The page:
From the future history archives, Sept. 9, 2011 -- President Barack Obama is urging Congress for the 15th delay in the planned switch from analog to digital television broadcasting, arguing that too many Americans who rely on analog TV won't be ready.
According to the best information available, at least 300 Americans would be left without TV reception if the switch were to go ahead as planned this coming December. "That's 300 too many," Obama said in a letter to Congress. "Considering all the sacrifices we've been asking of the American people, we must have an informed public, so need to continue to shoot for No TV Viewers Left Behind (NTVLB)."
The converter boxes that enable viewers to switch from "rabbit ears" to a digital signal are now estimated to cost between $1,500 and $2,000 each, up from $40 to $80 when the conversion was first planned in 2009. The government plans to make coupons available for the 300 remaining viewers at a cost of $1,000 each. But that is a total of $300,000, "and it's money the federal government just doesn't have right now," Obama said. The president called for an emergency appropriations bill in the amount of $2.5 billion to cover the expense of providing the coupons. "And that's the bare minimum. It doesn't even cover air conditioning for the third floor of the coupon distribution center."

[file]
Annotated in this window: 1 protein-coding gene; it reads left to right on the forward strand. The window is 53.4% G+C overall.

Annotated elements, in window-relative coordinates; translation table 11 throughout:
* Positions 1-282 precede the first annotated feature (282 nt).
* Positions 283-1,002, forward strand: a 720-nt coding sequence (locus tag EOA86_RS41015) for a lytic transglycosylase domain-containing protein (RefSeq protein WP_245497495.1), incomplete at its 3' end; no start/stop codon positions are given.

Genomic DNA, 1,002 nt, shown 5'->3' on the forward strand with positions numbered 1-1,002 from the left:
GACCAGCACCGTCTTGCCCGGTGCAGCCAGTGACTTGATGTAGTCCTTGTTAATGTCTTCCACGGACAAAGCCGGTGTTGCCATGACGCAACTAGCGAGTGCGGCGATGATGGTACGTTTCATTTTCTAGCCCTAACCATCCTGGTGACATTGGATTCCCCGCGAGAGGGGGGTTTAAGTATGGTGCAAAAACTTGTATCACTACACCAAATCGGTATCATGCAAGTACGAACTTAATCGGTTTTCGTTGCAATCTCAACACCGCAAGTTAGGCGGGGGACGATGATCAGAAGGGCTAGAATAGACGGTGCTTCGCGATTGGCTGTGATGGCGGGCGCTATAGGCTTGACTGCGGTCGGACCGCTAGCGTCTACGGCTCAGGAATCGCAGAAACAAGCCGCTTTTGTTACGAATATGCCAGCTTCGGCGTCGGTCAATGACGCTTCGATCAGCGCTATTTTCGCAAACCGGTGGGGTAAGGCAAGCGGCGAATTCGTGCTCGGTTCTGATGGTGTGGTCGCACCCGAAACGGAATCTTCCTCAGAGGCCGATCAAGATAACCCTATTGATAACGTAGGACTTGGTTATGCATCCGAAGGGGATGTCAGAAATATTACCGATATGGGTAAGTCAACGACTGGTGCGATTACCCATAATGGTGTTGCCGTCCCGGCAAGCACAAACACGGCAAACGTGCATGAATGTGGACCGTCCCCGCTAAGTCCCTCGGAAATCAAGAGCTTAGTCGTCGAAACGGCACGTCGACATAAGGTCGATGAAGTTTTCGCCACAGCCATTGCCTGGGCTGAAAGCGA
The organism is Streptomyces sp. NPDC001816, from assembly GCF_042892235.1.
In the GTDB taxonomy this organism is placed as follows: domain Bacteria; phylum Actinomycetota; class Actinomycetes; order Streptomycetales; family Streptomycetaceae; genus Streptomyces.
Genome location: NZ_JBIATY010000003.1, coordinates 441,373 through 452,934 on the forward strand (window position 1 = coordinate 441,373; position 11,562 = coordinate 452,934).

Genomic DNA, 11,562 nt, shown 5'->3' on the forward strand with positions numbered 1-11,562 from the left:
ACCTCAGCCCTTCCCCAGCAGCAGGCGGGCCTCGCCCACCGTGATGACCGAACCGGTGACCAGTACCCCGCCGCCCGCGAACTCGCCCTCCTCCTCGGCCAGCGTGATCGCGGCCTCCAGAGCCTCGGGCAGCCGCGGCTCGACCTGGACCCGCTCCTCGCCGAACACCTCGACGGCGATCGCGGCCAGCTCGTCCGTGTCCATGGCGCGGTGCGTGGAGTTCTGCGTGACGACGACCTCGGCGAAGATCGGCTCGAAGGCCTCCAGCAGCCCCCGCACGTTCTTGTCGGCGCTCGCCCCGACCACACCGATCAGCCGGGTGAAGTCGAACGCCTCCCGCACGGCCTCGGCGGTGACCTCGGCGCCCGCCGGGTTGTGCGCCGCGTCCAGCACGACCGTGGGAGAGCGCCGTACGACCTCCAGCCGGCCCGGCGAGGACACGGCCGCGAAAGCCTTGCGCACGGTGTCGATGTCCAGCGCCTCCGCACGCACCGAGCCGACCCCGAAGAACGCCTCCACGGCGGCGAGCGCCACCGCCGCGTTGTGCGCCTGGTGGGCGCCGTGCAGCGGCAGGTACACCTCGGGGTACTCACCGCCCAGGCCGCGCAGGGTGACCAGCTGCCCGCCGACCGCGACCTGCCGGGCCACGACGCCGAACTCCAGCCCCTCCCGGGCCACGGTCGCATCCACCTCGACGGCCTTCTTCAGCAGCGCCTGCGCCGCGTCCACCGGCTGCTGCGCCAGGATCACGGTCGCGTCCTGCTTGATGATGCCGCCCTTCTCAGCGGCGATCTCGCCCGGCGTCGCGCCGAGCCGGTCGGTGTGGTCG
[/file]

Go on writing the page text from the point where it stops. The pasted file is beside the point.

Earl and Margaret Peabody, the last remaining couple in Fort Wayne still without cable or satellite TV or the means to switch to digital, said they welcomed the president's bold actions. "I just don't know what we'd do if we couldn't see 'General Hospital' and 'Oprah' every day," Margaret said.
Asked why they had not been saving money for the converter box over the last two and a half years, Earl said they had thought about it. "But then Congress appropriated all that money so we could afford the switch away from the bad kind of light bulbs, and then they kicked in so we could afford the kind of toilet paper that won't stop up the low-flush toilets. It seemed like anything really important, they'd take care of. That meant we could us our money for other things, like this nifty mini-mini-mini wristwatch computer I got last week."